Scalped #19–24 and #25–29 by Jason Aaron and RM Guera and various artists
I’ve mentioned before how much I enjoy Scalped, although ‘enjoyed’ isn’t perhaps the accurate term for the complexity of emotions produced by reading this excellent comic book series – the intensity and power and the inevitability (as Ed Brubaker describes it in his introduction) can be depressing but in a good way, in the tradition of noir. It is also vivid, richly detailed, powerful and extremely good. Every time I get a new trade, I have to read it a few times just to absorb it all because it is so good and because you want to relive those amazing moments again.
The fourth trade, The Gravel In Your Guts, has some heartbreaking moments as we witness the descent of both Dash Bad Horse and Carol, as they come so close to recognising that they might have something special but their pasts and their current courses get in the way. The rest of the book focuses on Chief Red Crow and his past and his current problems with Mr Brass and the Hmongs (who provided the money for him to get the casino built) – Scalped is so rich, it has a wealth of fascinating characters whose stories deserve telling.
The only slight issue I have with the book is that RM Guerra is the perfect artist for the Scalped, which means that any other artist unfortunately comes up short (in my unsophisticated artistic eyes). Davide Furno is a good artist but his art style – a very Vertigo style – just feels slightly off and the characters don’t look quite as they should. That’s completely illogical, but I never said I always have to make sense. The same irrational reaction happens in Scalped: High Lonesome – Furno and Francesco Francavilla provide art for chapters focussing on Federal Agent Nitz and Diesel, respectively, but it just doesn’t feel like Scalped if it isn’t Guera.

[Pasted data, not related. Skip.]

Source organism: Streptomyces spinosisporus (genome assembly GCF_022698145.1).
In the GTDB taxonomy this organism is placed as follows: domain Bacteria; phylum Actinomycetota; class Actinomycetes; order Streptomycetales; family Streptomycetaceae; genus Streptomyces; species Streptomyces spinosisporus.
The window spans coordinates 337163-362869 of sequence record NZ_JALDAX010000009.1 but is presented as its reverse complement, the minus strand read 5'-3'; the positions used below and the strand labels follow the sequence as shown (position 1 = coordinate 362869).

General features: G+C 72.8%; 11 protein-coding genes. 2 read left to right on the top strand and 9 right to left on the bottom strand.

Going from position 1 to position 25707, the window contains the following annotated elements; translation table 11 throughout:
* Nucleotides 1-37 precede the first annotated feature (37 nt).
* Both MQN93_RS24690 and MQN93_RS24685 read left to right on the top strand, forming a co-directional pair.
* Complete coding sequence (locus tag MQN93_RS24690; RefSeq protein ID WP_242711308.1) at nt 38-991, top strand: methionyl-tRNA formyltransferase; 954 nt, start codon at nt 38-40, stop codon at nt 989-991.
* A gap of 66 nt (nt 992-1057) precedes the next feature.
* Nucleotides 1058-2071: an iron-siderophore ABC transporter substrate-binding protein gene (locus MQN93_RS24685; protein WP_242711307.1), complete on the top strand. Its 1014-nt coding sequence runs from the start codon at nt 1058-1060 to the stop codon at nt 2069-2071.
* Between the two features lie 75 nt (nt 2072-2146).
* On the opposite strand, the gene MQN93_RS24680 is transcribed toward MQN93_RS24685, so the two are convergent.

Guera provides art for the bulk of the fifth book, and he does an amazing job: his has defined Scalped, so the characters look as they should, but he’s a great storyteller and creates the gritty, moody, visceral and intensity of the world of Scalped with seeming ease. Scalped: High Lonesome is a turning point in the book because it reveals secrets about the back story, and Dash has a very lucky escape (in a particularly high-octane sequence, kinetic and exhilarating, and one of the benchmarks of Scalped and the Aaron/Guera combination) as well as a moment of clarity, leading to a game-changing final page.
This trade feels far too short – it’s only five issues – and leaves you hungry for more. I haven’t broken down and started buying the individual comic books, but it is always a close thing after I’ve finished reading each trade. Aaron is doing an amazing job on this book – his razor-sharp dialogue, his plotting, his characterisation and his feel for the grimy side of life are incredible, and Scalped is an amazing book.